The evolution of alternative investments

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What do a tulip, a bottle of whiskey, Super Mario 64 and a future real estate development project have in common?

If you are smart enough to guess from the title of this article that these are all alternative investments, you would be right. All of these are – or have been – successful investment opportunities. Each article rewarded smart investors who dared to invest their money in non-traditional investments as opposed to stocks or bonds.

How was this alternative market born and what is the evolution of alternative investments for the future?

The beginnings of alternative investing

An alternative investment is loosely defined as any financial investment excluding stocks, bonds or instruments related to cash. Some alternative investments have been around for centuries. The first form of commodity trading is born between 4500 BC and 4000 BC. In fact, these commitments with stipulations of time and date of delivery look a lot like a modern futures contract.

Private art sales date back to Roman times, while the Stockholm Auction House – the world’s oldest auction house – was opened in 1674. One of the most popular speculative bubbles in history arose from the trade in rare Dutch tulips during the 1600s. At its peak, bulbs were trading for as many as six times the average annual salary of a person. As early as 1787, the writings of Thomas Jefferson provided the first evidence that premiums have been invoiced for older vintages. If we are talking about collectibles, then you cannot forget about baseball cards. Non-traditional tradable items called cabinet cards were produced in the mid-19th century, although the “golden era” of baseball cards was believed to be started in 1909.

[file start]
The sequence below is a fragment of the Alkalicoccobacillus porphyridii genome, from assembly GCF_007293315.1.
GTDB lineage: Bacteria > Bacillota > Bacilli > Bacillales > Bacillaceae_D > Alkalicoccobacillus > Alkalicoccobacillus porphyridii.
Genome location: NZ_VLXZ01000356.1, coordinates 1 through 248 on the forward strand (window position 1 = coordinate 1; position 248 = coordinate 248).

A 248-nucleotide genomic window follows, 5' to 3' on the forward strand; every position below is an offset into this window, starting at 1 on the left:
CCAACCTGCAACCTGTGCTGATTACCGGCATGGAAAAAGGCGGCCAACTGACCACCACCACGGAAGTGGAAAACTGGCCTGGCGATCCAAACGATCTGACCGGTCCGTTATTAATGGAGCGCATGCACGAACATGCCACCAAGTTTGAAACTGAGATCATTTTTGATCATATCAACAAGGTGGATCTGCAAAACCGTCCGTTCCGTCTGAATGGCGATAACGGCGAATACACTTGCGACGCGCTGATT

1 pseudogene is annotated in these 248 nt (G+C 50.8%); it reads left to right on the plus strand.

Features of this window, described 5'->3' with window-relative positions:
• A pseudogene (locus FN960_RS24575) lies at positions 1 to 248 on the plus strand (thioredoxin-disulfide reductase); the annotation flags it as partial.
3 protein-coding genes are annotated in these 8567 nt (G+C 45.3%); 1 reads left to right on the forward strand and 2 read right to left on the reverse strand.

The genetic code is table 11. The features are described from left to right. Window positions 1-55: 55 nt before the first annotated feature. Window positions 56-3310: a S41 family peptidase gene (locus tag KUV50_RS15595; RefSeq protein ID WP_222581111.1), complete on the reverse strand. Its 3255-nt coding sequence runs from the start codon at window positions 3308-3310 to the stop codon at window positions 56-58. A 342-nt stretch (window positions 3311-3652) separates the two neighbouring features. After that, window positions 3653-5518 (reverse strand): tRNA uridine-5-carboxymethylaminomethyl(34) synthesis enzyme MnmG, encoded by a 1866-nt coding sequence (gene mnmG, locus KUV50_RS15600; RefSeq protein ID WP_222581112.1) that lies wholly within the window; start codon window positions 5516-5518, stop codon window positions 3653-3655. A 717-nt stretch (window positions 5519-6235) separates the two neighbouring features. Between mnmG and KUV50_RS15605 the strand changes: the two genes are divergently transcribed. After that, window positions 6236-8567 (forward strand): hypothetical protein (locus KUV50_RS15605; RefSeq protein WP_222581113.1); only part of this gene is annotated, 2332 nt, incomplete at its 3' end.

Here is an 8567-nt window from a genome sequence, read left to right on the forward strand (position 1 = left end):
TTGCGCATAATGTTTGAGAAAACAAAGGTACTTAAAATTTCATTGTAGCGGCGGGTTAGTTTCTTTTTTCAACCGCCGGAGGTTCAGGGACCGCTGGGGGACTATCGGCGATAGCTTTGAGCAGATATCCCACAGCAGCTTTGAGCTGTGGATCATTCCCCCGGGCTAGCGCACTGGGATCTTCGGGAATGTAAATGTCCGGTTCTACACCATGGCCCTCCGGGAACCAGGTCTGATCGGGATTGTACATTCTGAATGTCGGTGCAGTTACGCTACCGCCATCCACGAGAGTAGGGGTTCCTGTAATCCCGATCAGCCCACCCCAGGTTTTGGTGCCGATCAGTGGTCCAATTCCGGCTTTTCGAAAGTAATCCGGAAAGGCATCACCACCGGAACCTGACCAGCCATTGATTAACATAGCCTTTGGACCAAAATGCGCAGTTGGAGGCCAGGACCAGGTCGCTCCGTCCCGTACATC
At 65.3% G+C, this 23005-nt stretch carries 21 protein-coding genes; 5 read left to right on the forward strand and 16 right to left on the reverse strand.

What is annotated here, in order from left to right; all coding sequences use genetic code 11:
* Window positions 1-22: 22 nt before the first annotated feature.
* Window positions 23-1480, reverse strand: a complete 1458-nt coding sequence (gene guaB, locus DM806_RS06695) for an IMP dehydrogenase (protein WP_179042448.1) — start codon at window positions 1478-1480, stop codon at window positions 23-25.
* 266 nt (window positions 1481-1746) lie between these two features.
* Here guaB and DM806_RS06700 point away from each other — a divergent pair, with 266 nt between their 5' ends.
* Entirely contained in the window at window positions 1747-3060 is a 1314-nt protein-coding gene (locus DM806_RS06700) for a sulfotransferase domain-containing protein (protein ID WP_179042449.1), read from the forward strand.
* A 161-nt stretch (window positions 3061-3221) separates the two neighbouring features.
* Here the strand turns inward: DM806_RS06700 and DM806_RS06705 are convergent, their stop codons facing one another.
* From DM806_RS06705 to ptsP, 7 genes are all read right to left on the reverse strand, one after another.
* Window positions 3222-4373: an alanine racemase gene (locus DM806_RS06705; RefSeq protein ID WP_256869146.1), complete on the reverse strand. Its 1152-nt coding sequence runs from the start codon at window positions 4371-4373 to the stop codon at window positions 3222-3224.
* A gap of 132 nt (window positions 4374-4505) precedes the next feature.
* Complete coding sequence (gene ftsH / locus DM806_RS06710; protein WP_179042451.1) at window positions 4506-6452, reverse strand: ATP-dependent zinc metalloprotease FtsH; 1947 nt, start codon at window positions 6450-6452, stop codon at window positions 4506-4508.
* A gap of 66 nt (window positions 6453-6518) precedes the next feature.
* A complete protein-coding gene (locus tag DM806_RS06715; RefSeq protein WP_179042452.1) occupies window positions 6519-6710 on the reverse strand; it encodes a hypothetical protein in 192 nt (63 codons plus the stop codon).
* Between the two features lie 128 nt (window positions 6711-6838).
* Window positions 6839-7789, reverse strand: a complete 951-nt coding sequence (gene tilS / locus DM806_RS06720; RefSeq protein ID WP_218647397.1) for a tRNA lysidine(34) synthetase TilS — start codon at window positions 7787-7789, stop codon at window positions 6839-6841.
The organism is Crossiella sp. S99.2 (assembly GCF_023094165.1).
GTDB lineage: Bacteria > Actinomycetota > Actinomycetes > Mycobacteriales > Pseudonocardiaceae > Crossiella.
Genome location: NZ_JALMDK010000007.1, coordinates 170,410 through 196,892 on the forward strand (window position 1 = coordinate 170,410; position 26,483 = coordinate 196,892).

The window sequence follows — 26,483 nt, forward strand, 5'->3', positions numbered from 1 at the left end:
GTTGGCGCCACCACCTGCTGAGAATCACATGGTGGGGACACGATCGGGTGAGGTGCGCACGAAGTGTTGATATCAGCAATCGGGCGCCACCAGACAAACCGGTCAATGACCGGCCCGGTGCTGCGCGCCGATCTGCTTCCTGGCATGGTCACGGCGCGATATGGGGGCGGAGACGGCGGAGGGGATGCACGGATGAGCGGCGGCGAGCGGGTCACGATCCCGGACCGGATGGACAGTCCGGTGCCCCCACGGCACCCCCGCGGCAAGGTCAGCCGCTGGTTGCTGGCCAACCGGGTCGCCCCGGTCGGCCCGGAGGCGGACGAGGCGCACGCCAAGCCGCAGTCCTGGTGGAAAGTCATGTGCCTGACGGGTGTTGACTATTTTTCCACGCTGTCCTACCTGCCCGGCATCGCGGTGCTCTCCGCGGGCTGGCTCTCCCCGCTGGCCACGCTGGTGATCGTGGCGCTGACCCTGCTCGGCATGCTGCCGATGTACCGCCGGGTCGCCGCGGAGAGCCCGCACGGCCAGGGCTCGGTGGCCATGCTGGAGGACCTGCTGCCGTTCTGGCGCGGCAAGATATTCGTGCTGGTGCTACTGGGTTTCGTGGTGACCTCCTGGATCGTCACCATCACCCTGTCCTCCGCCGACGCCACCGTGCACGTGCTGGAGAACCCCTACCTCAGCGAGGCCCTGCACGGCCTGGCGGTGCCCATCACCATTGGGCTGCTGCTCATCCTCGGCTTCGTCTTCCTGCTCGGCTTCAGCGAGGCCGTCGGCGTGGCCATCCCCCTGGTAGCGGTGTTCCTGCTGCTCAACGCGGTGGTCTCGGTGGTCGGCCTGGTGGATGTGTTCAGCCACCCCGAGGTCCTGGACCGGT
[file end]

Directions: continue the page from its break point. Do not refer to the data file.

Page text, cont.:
While the above alternative investment vehicles are fun, the more traditional and structured financial mechanisms have a much shorter history. The first private family office (The Bessemer Trust) was founded in 1907. Andrew Winslow Jones is credited with developing the first hedge fund in 1940. Less than 10 years later, the first private venture capital firms were formed. Although land ownership and real estate have a rich history as a part of society, America’s first REIT was not created until 1960.

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Becoming important

The alternative investment industry has developed in a number of ways. First, more investors and businesses are getting involved than ever. In 2020, a survey of high net worth individuals revealed 87% planned maintain or increase their allocation to alternative assets over the next twelve months. The number of institutions invested in private equity in 2015 was 6,170; today there is more than 8,400 companies implied. Almost 1,800 fund managers hold private debt, more than twice as many as just five years ago. Real estate assets under management hit a record $ 992 billion during the summer of 2019 – marking the fourth consecutive annual increase in assets under management for the industry.

In addition to the volume of alternative investments, history is being made every day in the space of alternative assets from single transactions. In July 2021, the sale for $ 870,000 of a sealed copy of THE Legend of Zelda broke the record for the most expensive video game ever sold. Two days later, a sealed copy of Super Mario 64 sold for $ 1,560,000. Also earlier this year, the sale of Beeple’s Magnum Opus for $ 69.3 million was the third highest auction price made by a living artist ever. Don’t forget the vintage cars – the most expensive McLaren F1 ever was sold earlier this year also.

A hint of devolution